I sat down this morning with Rep. Joe Sestak to discuss the news around Don't Ask, Don't Tell, and specifically questions around implementation of a repeal. Many of you know Sestak's political history, but a little on his military background. Sestak is a decorated, former 3-star Vice Admiral in the Navy and the highest-ranking former military officer currently serving in this Congress. He also served as Director of Defense Policy at the National Security Council and as policy adviser to Chief of Naval Operations Admiral Vern Clark, where he oversaw a process, in his words, "to try to change the Navy". I was interested in talking to Rep. Sestak particularly because he had spent time overseeing structural change in the Navy and understands the process.
The main point Rep. Sestak made to me is that the year-long "study" that Sec. Gates announced at yesterday's hearing is an unnecessary delay, and change could be instituted far more rapidly. More in the transcript.
Adam: Thanks for joining me. First, I want to ask about your reactions to yesterday's Senate Armed Services hearing.
Rep. Sestak: I was very pleased to see the significant step that's being taken by the Defense Department to move forward and accept that Don't Ask, Don't Tell has to be repealed. I also believe, however, that the implementation study that's going to be done doesn't need to take a year. I believe it should be done in a shorter period of time. We have many lessons that we've learned from previous areas of integration: African Americans into the military, women into defense combat roles. During 1970 through '74, we had a strategic naval operation by Admiral Zumwalt- this is as I was entering- and he instituted many significant changes in our military and he did them quite rapidly. Now maybe you don't just want to do them with what is known as a "Z-Gram", a message that comes out that says, "implement this", but I believe we can do this more rapidly. That said, it's a significant step that we've taken because it's going to happen, but the Congress has to vote on it, so let's make sure we have everybody there, let's make sure we have the courage to do it and do it rapidly.
Adam: You talked about a "Z-Gram"- what is the fastest process that could and perhaps should be taken versus a long, drawn-out process?
Rep. Sestak: A "Z-Gram" was where the Chief of Naval Operations would say, here's the new policy. The best way to repeal Don't Ask, Don't Tell is to call the flag leadership together and then they meet with their commanders, then those officers meet with their subordinate commanders, and through the chain of command there's an explanation of why and how this policy is going to be changed. You have the chain of command, the leadership including the chief petty officers, who are the backbone of the Navy, understanding why. Then you set out, on this date certain, this will be the change. But the problem is they're going to study it for a year first, then there will be the implementation. And I just think that's an awful long time to study an implementation.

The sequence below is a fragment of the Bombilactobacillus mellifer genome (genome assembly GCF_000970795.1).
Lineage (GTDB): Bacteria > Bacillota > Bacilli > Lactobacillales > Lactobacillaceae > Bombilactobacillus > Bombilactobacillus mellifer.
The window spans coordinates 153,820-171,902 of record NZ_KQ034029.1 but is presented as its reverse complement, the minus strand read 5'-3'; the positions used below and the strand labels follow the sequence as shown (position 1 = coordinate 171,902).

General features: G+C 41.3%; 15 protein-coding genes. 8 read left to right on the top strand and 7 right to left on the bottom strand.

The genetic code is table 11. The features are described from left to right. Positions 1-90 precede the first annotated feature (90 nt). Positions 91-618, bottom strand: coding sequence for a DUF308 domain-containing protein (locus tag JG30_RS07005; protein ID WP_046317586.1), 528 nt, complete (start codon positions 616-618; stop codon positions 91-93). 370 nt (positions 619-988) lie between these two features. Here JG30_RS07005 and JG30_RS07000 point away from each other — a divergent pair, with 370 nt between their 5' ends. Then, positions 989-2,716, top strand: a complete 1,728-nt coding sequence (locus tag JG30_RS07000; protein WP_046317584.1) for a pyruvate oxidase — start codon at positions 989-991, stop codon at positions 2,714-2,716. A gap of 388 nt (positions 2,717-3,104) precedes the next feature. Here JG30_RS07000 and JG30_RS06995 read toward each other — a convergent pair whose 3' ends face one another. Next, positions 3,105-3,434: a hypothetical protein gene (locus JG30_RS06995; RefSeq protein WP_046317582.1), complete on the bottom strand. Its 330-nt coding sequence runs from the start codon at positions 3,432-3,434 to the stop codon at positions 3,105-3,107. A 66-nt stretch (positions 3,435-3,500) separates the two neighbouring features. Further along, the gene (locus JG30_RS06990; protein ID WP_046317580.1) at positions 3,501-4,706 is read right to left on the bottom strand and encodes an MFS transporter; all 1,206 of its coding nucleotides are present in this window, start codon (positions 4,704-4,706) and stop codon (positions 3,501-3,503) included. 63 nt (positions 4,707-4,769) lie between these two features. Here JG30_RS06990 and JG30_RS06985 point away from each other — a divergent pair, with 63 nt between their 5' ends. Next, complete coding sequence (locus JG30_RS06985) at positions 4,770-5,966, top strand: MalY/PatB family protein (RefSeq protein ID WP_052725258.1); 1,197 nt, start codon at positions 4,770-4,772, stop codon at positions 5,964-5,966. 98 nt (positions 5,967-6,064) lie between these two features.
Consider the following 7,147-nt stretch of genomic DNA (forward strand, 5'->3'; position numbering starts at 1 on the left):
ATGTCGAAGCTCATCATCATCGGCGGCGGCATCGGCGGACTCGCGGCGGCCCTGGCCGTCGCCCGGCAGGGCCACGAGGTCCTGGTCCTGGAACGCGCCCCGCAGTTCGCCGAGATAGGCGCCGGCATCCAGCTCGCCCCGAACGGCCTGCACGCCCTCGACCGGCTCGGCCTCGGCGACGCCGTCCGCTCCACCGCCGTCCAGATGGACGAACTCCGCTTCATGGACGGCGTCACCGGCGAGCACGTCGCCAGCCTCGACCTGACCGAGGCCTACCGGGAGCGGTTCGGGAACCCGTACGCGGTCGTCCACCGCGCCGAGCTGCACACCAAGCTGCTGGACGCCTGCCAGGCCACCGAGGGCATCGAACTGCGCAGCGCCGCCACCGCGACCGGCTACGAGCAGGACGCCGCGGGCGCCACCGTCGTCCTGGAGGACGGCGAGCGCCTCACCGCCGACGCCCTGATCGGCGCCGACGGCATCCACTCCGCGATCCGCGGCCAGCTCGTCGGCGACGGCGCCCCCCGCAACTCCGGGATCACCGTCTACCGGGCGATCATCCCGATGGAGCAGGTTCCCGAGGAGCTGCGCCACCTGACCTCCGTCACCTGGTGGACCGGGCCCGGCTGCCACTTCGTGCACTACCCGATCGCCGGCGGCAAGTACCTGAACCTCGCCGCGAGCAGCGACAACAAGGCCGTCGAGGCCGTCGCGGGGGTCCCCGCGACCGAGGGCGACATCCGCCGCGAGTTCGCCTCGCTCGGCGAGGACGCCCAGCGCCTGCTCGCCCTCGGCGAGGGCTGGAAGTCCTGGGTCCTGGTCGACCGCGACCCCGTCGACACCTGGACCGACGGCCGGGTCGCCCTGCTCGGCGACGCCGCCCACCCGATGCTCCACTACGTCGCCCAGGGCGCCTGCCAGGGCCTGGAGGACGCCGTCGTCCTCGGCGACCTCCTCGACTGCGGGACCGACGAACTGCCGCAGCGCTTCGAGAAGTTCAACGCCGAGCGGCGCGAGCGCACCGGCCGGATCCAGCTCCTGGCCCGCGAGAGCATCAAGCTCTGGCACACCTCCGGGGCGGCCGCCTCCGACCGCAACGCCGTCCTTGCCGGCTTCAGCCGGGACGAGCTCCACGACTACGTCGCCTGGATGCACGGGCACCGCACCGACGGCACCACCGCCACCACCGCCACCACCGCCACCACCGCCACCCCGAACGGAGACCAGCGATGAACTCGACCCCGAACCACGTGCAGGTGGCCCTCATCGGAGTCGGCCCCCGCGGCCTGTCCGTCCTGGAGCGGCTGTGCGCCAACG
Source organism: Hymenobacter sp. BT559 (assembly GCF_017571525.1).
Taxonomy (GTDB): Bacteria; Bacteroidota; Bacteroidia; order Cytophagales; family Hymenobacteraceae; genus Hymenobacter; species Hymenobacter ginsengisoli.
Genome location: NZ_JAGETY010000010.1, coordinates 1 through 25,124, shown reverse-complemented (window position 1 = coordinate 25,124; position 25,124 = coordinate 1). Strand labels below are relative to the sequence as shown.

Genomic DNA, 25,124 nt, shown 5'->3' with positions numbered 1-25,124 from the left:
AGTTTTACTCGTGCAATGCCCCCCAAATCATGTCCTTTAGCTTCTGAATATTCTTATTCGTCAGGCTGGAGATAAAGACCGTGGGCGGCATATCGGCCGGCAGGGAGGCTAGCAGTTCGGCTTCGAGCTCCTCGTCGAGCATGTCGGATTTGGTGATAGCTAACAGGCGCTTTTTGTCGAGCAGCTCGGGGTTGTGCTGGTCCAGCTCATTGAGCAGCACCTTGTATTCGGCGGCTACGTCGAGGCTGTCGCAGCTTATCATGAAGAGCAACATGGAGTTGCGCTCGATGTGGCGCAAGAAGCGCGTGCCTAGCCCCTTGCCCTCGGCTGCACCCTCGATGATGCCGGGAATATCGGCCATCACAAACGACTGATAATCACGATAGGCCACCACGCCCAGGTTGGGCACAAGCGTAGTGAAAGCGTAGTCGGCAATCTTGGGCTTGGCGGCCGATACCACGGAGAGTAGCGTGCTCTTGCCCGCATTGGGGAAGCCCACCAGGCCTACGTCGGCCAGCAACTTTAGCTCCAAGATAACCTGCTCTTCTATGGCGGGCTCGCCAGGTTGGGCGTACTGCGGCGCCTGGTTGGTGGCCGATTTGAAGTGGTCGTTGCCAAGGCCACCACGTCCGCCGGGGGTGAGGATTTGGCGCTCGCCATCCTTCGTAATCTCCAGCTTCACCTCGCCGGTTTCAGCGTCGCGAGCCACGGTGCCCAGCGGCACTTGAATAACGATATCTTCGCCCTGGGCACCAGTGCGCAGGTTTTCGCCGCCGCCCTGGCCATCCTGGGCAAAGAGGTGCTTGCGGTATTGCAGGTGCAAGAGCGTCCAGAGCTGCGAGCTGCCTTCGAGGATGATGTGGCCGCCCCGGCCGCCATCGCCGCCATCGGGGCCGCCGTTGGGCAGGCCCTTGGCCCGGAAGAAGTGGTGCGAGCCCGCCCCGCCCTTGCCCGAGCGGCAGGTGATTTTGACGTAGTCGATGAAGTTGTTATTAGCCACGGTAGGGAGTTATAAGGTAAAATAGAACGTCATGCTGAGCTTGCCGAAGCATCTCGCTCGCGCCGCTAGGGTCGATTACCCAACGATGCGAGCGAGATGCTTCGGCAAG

We are a military that understands processes very well. If anyone can go off and implement something rapidly, it's the military, because we do so many war plans, we do so many contingency plans, it's a part of our culture, we can take how to do this, stick it into a model, and do it in a fairly short timetable. I don't want to take away from the importance of having moved this out there, but at the end of the day, we know this is going to be done. The military is such a young organization, and we're well beyond any previous stereotypes. We can go about this business, and I would like to see Congress move on this rapidly. In fact, I believe it should be in the defense authorization bill, and that would take 2-3 months to get it through the process. It's about time to implement it.
Adam: What do you think our odds are of including it in and passing it through the defense authorization bill?
Rep. Sestak: Well, I think it's pretty darn good. But then, I've only been in politics a few years, but this is something where the Commander in Chief speaks, I think people have the courage to do the right thing. There are those on both sides of the aisle who are still opposed. However, I think at the end of the day, the Commander in Chief saying let's do this, with the military's leadership saying let's do this, you'll find that there'll be more than enough votes to make it happen.
Adam: The New York Times reported a few weeks ago that the Pentagon was considering separate shower facilities and locker rooms. In the past, there has been discussion of pilot programs. Is any of this necessary to go through during implementation?
Rep. Sestak: No. They're serving out there right now. They go into showers, non-gay or gay, right now into sports gyms. It's a way of life. Let's go out and make it happen. We don't need to go through a pilot program. We don't need separation of showers. We're beyond all that.
Adam: If the Pentagon implemented the timeline that you outline, how long do you think that should take?
Rep. Sestak: I would say two to three months. Because you can do this in a nice deliberate way and still finish it in that period of time. Someone used the phrase to me, the military is always "ready". We can do these things. I always remember former Chairman of the Joint Chiefs Admiral Crowe once said, supposedly to President Clinton, just tell the military to do it and they'll do it. In the meantime, I think the President should consider an executive order, under a stop-loss provision, that when you don't want someone to be discharged while the study is being done, why kick people out that you know you're not going to in about a year? Second, I think those who were dismissed under the wrong policy should be permitted to come back in.
Adam: Thanks for taking the time to discuss this.
Rep. Sestak: Sure.